She thought of Mama and Papa, even Chanti. What would they think? What would they say when they discovered her gone? She tried to think of how to reason with them upon her return, if she returned, but could they understand her drive, the need to make things right for Delaney, for Adeline. Hearing her emotions filtered through her memories, watching the stories play out in her eyes, seeing the fear flit across her face while recalling the savagery, the depravity that was a daily occurrence down below, drew her heart into action.
Aadhiya’s throat tightened as she watched the moon crest the roof of the building to the east. It was time. She undressed methodically, folding her blouse and laying it neatly atop her pleated chinos. She stood trembling in her bra and panties, almost more afraid of donning the clothes Adeline had provided for her than being discovered in her undergarments. She noticed a warm light from a window in the building across the street, a mother stood by a child’s bed, rocking her little one back and forth.
She suddenly missed her family, asleep under the same roof, just down the hall. She realized she’d missed them long before now. She missed the family she’d had before the food was so dangerously scarce. She missed the family that played and laughed and thought about more than how much of what they could secure from their connections.
Sneaking down the hall to the front entry, Aadhiya crept through the kitchen to get to the elevator. She had just passed the prep-table when she heard footsteps on the stairs. She ducked under the table, barely daring to breathe. She could see Chanti’s fuzzy pink slippers pad toward the refrigerator and heard her yawn as she tugged the door open. Aadhiya pressed her back against the wall, further away from the triangle of light that hit the floor. She couldn’t believe her sister was filching food! She was about to crawl around the corner and through the dining room when the refrigerator slammed shut. She jumped, looking back toward the slipper-clad feet of her sister. There were two pairs of slippers now. Aadhiya covered her mouth as she recognized her mother’s crimson slippers. A slap cracked across the kitchen.
“You filthy little thief!” her mother said. “You would take food your own family’s mouth?”
“I will not listen to a girl who thinks like a low-lier” her mother said. “If you want to act like them, you can live like them. Go ahead, bēṭī, walk out those doors downstairs. They will not open from the outside.”
“I’m sorry mama,” Chanti cried, sinking to her knees at her mother’s feet. Aadhiya was afraid she would see her crouched under the table.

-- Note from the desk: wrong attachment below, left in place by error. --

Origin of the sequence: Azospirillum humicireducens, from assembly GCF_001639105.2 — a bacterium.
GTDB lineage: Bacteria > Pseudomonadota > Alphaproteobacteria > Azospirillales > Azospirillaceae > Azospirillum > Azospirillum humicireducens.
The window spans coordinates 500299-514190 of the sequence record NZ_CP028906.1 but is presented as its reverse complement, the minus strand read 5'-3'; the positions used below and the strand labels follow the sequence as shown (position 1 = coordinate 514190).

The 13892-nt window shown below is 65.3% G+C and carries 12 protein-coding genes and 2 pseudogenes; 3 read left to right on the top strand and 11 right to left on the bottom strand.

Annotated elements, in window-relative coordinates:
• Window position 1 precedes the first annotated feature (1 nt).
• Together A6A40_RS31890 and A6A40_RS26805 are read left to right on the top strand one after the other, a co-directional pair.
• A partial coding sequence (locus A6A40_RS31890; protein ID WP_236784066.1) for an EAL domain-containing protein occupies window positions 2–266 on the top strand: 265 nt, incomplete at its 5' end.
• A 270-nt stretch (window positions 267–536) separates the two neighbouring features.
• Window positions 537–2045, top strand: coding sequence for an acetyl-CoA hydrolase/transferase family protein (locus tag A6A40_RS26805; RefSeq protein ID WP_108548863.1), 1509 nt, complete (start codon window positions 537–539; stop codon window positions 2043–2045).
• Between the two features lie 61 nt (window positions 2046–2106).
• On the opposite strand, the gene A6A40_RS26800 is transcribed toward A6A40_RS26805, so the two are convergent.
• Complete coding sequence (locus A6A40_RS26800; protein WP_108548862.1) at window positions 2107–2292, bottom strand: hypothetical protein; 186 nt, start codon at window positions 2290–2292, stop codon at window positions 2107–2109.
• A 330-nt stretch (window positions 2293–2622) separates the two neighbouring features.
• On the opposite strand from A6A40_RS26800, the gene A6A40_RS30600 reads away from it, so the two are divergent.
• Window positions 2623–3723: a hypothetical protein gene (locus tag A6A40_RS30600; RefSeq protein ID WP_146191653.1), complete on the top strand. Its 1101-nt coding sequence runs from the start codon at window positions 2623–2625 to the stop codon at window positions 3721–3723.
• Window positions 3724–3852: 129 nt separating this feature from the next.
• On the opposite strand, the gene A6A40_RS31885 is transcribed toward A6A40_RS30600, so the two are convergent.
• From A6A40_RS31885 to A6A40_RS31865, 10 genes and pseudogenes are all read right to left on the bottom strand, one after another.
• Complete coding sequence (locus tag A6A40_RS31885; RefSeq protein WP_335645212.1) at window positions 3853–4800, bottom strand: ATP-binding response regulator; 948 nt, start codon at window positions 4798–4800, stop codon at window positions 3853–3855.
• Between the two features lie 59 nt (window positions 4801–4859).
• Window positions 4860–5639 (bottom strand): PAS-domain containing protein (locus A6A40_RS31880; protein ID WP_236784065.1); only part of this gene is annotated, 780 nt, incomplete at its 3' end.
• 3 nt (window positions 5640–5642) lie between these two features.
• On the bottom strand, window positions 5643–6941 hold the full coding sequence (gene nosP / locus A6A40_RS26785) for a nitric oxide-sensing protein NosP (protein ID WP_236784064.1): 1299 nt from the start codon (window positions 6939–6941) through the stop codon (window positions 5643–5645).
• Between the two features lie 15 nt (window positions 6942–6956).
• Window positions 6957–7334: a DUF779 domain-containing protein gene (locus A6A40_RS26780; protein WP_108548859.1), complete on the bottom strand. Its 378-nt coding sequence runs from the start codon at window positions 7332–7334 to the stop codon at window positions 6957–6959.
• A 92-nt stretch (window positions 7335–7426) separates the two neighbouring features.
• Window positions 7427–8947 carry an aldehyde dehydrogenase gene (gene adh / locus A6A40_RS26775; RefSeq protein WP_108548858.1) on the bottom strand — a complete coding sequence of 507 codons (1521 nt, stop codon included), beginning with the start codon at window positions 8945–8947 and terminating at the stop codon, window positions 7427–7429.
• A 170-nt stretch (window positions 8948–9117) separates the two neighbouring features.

“Stand up, little girl” her mother said, pulling her up by her arm. “Go to bed, but remember, next time you will not be forgiven so easily. Adeline held her breath until she heard both women reach the top of the stairs.
She pressed the down button on the elevator. It pinged loudly and she looked guiltily over her shoulder, sure that at any moment her father would come thundering down the stairs to stop her. The house remained silent. She stepped inside, held her breath, and pressed the button for the first floor. An inch from closing, a hand jut between the metal doors and Aadhiya almost screamed. As the door opened again, Adeline was revealed, panting.
“Adeline! You should be in bed! If they even suspect you you will be back on the streets!”
“Don’t you think I know that?” Adeline said, slipping inside and pressing button to close the doors. “How did you plan on getting past the guards?” Aadhiya stared at her friend. She hadn’t even thought about the guards. “Exactly,” Adeline laughed, rolling her eyes.
Aadhiya’s anxiety grew as the numbers counted down on the digital face above the doors.When the elevator opened, both girls peeked through into the lobby, looking around to see who, if anyone was watching. Two guards sat at a crescent shaped desk, dimly lit by the glow of screens on the wall. With one last look at Aadhiya, Adeline left the lift, her confident gait turning into a weak-kneed hobble as she neared the desk.
Aadhiya watched both guards turn to look at her and one began to ask what she needed. Adeline turned sharply moved to the back wall, farthest from the elevators. Hidden by the desk, Aadhiya saw her stick her fingers down her throat, vomiting the night’s dinner all over the polished tile floor. Both guards leapt to their feet. Anger, then sympathy flashed across their faces as they rounded the desk to help the sick girl. Taking advantage of Adeline’s most dedicated distraction, Aadhiya quickly crossed the lobby and into the night.
On the other side of the double doors, the moon cast an eerie light upon the town. Dust swirled in the street, sending scraps of paper and unidentifiable plastic twirling in the breeze. A lone child leapt at a plastic bag that danced just out of reach, crumpling back onto the curb as it blew away. She resisted the impulse to turn around and push her way back into the warmly lit building with the armed security guards. Through the glass, Aadhiya saw the guards leading Adeline to a chair. She watched her friend brush her hair away from her face, wipe her mouth, and smile.There was no turning back now.